GoPro will pull production of some of its cameras out of China by summer 2019 in response to escalating trade tensions. The company said the move would affect most of its cameras intended for sale in the United States. Cameras bound for the inte jirnational market would still be produced in China.
“Today’s geopolitical business environment requires agility, and we’re proactively addressing tariff concerns by moving most of our U.S.-bound camera production out of China,” CFO Brian McGee said in a statement. “We believe this diversified approach to production can benefit our business regardless of tariff implications.”
GoPro shares were down more than 2% in early trading Monday.
In an interview in September with CNN, CEO Nick Woodman said he was “actively looking” to move some manufacturing outside China. Woodman said the trade war had been a “catalyst to get us thinking about our business in new ways.”
In its November earnings call, the company forecast fourth-quarter revenue would be below analysts’ estimates amid declining demand for its products. GoPro said it would be profitable in the fourth quarter and that “low channel inventory” would leave it well-positioned for the first quarter.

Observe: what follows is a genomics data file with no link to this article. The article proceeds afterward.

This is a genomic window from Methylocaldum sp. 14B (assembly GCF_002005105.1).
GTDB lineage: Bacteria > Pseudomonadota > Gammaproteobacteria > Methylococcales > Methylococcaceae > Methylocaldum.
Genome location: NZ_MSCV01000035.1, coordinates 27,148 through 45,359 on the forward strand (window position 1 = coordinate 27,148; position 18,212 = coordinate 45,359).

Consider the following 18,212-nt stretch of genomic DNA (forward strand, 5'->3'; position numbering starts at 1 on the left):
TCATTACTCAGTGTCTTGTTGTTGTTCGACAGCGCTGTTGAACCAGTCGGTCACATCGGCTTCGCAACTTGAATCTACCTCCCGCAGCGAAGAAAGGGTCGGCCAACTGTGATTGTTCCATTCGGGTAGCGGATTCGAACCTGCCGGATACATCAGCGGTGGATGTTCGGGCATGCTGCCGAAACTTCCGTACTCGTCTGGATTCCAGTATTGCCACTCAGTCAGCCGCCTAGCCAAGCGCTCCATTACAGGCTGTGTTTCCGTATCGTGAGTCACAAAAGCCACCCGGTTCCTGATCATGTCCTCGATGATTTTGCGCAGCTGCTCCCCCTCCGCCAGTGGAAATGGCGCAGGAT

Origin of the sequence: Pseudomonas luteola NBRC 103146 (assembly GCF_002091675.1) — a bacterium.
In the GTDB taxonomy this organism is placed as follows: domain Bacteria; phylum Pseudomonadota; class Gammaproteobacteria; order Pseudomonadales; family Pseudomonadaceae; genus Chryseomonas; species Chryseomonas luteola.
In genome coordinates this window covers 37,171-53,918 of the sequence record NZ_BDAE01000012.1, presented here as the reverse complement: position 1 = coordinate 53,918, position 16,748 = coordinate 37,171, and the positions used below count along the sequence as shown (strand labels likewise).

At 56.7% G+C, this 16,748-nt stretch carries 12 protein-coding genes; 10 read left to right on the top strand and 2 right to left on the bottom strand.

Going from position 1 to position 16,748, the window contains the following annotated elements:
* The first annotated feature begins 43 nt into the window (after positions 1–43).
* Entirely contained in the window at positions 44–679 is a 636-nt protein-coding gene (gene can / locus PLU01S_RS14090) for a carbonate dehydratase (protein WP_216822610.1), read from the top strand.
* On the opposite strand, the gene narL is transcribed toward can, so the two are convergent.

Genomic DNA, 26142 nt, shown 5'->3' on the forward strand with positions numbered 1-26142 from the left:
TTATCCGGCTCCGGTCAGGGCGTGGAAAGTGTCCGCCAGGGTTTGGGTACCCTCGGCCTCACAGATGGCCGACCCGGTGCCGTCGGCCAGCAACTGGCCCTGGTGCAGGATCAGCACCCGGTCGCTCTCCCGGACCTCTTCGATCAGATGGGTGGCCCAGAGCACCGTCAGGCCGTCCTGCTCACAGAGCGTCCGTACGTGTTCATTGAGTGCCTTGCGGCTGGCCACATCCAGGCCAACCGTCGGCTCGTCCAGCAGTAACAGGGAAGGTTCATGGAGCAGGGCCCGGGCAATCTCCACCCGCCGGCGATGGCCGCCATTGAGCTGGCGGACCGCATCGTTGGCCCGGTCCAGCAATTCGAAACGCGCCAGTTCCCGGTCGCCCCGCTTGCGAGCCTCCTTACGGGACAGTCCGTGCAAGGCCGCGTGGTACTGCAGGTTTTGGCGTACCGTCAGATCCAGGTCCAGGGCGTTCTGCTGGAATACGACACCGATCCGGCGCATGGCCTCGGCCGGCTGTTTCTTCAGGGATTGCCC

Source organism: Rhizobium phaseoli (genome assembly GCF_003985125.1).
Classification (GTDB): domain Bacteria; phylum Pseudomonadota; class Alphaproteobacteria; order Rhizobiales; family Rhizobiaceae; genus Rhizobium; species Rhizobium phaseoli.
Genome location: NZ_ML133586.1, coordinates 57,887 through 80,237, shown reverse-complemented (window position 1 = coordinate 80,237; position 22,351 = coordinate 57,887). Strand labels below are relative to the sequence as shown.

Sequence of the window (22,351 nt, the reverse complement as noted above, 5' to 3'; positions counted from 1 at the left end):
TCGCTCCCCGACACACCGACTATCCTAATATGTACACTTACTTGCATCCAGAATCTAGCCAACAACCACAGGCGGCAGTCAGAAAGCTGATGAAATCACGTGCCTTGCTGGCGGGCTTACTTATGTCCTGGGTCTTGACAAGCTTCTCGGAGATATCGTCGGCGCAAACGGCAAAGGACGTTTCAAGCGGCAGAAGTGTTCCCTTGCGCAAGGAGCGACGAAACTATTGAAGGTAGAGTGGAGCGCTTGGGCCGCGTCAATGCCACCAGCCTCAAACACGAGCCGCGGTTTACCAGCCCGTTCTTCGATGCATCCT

At the time, GoPro said it had the option to move U.S.-bound production out of China in the first half of 2019 if necessary. “It’s important to note that we own our own production equipment while our manufacturing partner provides the facilities, so we expect to make this move at a relatively low cost,” McGee said in the statement Monday.
At a meeting after the G20 summit in Buenos Aires, President Donald Trump and Chinese President Xi Jinping reportedly agreed to a halt in tariffs for 90 days, but global markets have faltered in the weeks since on concerns those negotiations were not going well.
The Trump administration has signaled that if talks are not completed by March 1, new tariffs would be implemented.